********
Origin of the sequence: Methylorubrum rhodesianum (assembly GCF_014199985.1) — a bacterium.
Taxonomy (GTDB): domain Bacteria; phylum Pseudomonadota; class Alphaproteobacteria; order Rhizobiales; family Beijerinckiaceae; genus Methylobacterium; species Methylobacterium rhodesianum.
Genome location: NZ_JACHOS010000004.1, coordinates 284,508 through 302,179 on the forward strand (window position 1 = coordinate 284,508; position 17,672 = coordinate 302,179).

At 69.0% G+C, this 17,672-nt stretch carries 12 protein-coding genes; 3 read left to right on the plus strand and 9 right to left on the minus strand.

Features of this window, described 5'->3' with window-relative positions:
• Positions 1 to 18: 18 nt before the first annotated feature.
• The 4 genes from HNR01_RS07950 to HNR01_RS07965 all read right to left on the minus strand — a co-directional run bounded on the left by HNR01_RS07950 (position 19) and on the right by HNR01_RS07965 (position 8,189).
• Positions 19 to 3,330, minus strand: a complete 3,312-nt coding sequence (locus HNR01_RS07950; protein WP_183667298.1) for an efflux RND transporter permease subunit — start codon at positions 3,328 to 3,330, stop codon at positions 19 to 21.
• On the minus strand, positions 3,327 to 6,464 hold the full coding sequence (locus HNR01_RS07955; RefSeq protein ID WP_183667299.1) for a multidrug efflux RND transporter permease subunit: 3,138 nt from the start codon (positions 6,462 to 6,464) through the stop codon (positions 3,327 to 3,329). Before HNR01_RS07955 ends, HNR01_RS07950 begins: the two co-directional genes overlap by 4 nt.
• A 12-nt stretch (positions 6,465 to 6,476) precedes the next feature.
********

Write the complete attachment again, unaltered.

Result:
Origin of the sequence: Methylorubrum rhodesianum (assembly GCF_014199985.1) — a bacterium.
Taxonomy (GTDB): domain Bacteria; phylum Pseudomonadota; class Alphaproteobacteria; order Rhizobiales; family Beijerinckiaceae; genus Methylobacterium; species Methylobacterium rhodesianum.
Genome location: NZ_JACHOS010000004.1, coordinates 284,508 through 302,179 on the forward strand (window position 1 = coordinate 284,508; position 17,672 = coordinate 302,179).

At 69.0% G+C, this 17,672-nt stretch carries 12 protein-coding genes; 3 read left to right on the plus strand and 9 right to left on the minus strand.

Features of this window, described 5'->3' with window-relative positions:
• Positions 1 to 18: 18 nt before the first annotated feature.
• The 4 genes from HNR01_RS07950 to HNR01_RS07965 all read right to left on the minus strand — a co-directional run bounded on the left by HNR01_RS07950 (position 19) and on the right by HNR01_RS07965 (position 8,189).
• Positions 19 to 3,330, minus strand: a complete 3,312-nt coding sequence (locus HNR01_RS07950; protein WP_183667298.1) for an efflux RND transporter permease subunit — start codon at positions 3,328 to 3,330, stop codon at positions 19 to 21.
• On the minus strand, positions 3,327 to 6,464 hold the full coding sequence (locus HNR01_RS07955; RefSeq protein ID WP_183667299.1) for a multidrug efflux RND transporter permease subunit: 3,138 nt from the start codon (positions 6,462 to 6,464) through the stop codon (positions 3,327 to 3,329). Before HNR01_RS07955 ends, HNR01_RS07950 begins: the two co-directional genes overlap by 4 nt.
• A 12-nt stretch (positions 6,465 to 6,476) precedes the next feature.